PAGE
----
Montenegro: Montenegro-Azerbaijan DTT analysis
In March 2013 Montenegro and Azerbaijan signed a treaty for the avoidance of double taxation (a double tax treaty (DTT)) aimed at strengthening economic and trade relations between the two countries. The agreement came into force in January 2014. The agreement is applicable on taxes in both countries, including corporate income tax and personal income tax, as well as capital gains tax regardless of the type and method of collection.
In line with the agreement, a resident is considered to be a physical person or a legal entity which is a taxpayer in the country due to the residency, temporary residency or seat of the company management.
In situations when a physical person is resident of both countries, the person will be liable for taxation in the country of permanent residency.
Permanent establishment (PE), in line with the DTT, is a permanent place from which a company fully or partially undertakes its business activities, including a company seat, branch, representative office, factory, workshop, mine, ship or any other place from which exploration of natural resources is undertaken. Additionally, a PE will be considered to exist at a construction site where works are being performed for a period exceeding 12 months.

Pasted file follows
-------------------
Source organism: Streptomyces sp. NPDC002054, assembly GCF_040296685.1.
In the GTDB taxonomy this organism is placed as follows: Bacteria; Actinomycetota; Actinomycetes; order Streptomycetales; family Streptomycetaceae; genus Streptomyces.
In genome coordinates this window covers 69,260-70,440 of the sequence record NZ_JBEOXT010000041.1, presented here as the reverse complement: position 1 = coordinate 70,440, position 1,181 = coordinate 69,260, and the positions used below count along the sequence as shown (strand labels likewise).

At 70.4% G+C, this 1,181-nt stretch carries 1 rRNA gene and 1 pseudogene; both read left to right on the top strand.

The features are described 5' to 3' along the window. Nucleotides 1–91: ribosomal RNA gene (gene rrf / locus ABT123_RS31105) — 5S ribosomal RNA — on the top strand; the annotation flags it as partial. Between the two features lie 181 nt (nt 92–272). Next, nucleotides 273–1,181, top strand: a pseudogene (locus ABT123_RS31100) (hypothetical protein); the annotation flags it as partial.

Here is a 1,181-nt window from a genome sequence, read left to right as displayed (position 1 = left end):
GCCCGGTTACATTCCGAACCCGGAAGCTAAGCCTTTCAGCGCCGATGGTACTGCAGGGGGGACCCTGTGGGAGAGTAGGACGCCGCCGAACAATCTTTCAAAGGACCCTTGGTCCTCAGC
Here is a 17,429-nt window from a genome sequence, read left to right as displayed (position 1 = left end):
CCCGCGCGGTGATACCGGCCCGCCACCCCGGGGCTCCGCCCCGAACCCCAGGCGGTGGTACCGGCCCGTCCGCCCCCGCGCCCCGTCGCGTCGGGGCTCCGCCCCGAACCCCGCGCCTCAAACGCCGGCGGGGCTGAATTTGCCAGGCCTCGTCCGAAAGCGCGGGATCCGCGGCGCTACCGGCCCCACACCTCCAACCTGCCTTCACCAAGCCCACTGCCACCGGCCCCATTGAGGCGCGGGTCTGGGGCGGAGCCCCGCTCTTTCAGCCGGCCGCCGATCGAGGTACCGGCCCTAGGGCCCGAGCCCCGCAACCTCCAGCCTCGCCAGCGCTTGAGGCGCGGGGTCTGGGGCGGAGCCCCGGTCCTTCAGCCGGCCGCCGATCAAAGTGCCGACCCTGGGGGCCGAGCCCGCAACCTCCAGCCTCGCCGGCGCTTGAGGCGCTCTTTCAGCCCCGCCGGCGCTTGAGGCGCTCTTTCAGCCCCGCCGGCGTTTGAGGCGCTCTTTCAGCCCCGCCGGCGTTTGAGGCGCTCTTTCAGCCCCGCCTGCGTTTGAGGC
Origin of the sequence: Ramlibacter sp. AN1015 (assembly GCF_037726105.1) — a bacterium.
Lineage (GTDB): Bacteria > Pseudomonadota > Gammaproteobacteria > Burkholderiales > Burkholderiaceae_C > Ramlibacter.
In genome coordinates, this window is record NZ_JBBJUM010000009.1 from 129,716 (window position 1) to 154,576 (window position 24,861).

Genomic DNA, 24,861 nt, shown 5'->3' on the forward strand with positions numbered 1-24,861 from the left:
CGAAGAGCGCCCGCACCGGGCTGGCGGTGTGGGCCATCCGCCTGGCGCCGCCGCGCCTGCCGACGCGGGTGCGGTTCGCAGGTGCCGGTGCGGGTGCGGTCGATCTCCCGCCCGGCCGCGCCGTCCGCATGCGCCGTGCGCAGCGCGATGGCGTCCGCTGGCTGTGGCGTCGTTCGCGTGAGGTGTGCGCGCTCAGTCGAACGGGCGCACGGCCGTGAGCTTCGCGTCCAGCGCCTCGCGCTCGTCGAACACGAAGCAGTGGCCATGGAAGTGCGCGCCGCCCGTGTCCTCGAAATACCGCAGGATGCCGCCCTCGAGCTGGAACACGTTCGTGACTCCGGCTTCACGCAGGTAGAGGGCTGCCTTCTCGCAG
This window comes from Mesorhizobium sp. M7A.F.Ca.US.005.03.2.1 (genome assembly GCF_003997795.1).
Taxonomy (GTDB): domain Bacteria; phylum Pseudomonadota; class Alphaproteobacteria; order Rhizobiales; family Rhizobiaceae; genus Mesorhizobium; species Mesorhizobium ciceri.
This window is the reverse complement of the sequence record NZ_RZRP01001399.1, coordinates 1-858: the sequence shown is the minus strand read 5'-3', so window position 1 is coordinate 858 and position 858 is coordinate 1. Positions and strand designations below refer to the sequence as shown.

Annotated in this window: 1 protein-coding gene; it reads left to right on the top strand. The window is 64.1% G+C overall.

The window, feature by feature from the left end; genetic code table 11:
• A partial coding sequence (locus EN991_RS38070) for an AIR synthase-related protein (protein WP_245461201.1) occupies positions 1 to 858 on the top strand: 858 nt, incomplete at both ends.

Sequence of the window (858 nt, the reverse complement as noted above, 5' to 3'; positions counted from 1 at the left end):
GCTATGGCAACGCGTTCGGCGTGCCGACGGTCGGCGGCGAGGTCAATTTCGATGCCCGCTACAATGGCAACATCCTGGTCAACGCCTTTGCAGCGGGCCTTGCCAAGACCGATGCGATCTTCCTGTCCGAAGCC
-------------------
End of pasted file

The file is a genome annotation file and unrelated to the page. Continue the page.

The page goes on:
Any income generated from immovable property located in either of the contracting states may be subject to tax in the state where the immovable property is located.
Corporate profits are taxed in the contracting state in which they are realised except if a company has business activities in the other state via a permanent establishment. If the company is undertaking activities in the other state through a permanent unit, the corporate profits will be taxed in that other country up to the amount of the profit generated in that state.
The treaty provides 10% withholding tax rates (WHT) for dividends (Article 10), interest (Article 11) and royalties (Article 12).
Exchange of information defined in Article 26 will allow the Competent Authorities of both states to exchange information deemed relevant for the administration or enforcement of domestic laws in relation to taxes, as long as such laws are not in breach of the DTT.
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